Three members of the Ucluelet First Nation will demonstrate the power of history and storytelling in a ground-breaking workshop and presentation online.
On Sunday, Aug. 30 at 7 p.m., elders Bob and Vi Mundy, as well as Jeneva Touchie and Samantha Touchie, will share stories in both Nuu-chah-nulth dialects and English in “Story Weavers – A Memoir Workshop.” This is a free Zoom presentation sponsored by the Federation of British Columbia Writers (FBCW) and the province of British Columbia.
The presentations are part of a memoir workshop on keeping history and tradition by memoir writing, hosted by FBCW board member and Nuu-chah-nulth member Randy Fred.
“I know Bob and Vi’s priorities, and for many years have been aware of different projects in Nuu-chah-nulth territory preserving and working at teaching the language,” Fred said, adding that there are more resources than ever for preserving language and history.
“Technology today makes it much easier to catalogue and store materials and promote them so they will be used.”
There will also be a question-and-answer session on Sunday for attendees to learn more.
“Our language is history that enables us to connect to our ancestors and guides us in our futures,” said presenter Jeneva Touchie.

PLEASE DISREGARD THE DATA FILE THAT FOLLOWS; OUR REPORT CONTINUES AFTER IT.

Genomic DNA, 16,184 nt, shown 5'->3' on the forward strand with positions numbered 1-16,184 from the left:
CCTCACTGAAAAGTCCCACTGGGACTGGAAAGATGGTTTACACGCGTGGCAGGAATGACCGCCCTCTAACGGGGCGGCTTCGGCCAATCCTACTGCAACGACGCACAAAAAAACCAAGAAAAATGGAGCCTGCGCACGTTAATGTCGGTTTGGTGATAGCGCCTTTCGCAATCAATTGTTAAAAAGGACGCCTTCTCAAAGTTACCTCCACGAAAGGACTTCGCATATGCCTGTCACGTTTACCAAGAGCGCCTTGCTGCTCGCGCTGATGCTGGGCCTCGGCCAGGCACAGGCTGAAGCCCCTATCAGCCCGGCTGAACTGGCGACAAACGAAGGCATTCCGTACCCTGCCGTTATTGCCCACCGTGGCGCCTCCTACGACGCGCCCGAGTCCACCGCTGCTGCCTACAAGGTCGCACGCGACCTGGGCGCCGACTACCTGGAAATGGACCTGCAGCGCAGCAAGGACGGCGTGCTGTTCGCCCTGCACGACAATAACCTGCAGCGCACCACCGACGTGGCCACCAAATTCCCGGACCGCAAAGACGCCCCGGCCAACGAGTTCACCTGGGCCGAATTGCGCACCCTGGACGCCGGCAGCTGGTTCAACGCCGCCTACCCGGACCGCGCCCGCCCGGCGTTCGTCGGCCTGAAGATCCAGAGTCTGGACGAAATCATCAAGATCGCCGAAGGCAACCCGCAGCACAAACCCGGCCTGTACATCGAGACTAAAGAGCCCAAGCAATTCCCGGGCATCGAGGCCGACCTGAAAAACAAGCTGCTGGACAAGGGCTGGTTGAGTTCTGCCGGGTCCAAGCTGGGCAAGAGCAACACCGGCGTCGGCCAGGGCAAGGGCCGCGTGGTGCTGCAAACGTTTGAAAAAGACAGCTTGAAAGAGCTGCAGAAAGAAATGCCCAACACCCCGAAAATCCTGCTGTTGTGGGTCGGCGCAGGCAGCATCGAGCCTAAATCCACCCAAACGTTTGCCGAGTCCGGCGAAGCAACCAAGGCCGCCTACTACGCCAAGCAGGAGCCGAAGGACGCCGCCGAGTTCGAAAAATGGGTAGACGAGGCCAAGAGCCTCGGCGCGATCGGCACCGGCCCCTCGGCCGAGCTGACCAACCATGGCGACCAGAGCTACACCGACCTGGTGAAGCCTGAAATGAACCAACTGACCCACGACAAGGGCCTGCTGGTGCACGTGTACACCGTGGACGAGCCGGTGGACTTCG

The FBCW moved programming online after the onset of the COVID-19 pandemic with its BC-Yukon Quite Determined Eco-Friendly Online Literary Road Trip. In September, programming will increase to include writing and reading events free to the public almost every day, and special continuing education classes once a month.
The events help the organization meet the needs of writers for connection, promotion, education and publishing, said FBCW president Jacqueline Carmichael.
“We’ve had a tremendous response from presenters and from attendees,” she said. “It’s important to make these resources available to writers all over the province and beyond.”
The public can register for Story Weavers for free at bcwriters.ca and they will be sent a link to the Zoom videoconferencing event.
“This is an amazing opportunity to listen to stories carrying the weight of history and the power of traditional Nuu-chah-nulth language,” said Carmichael. “We appreciate the support of the province for our memoir workshops, and we’re so pleased to share this with the public.”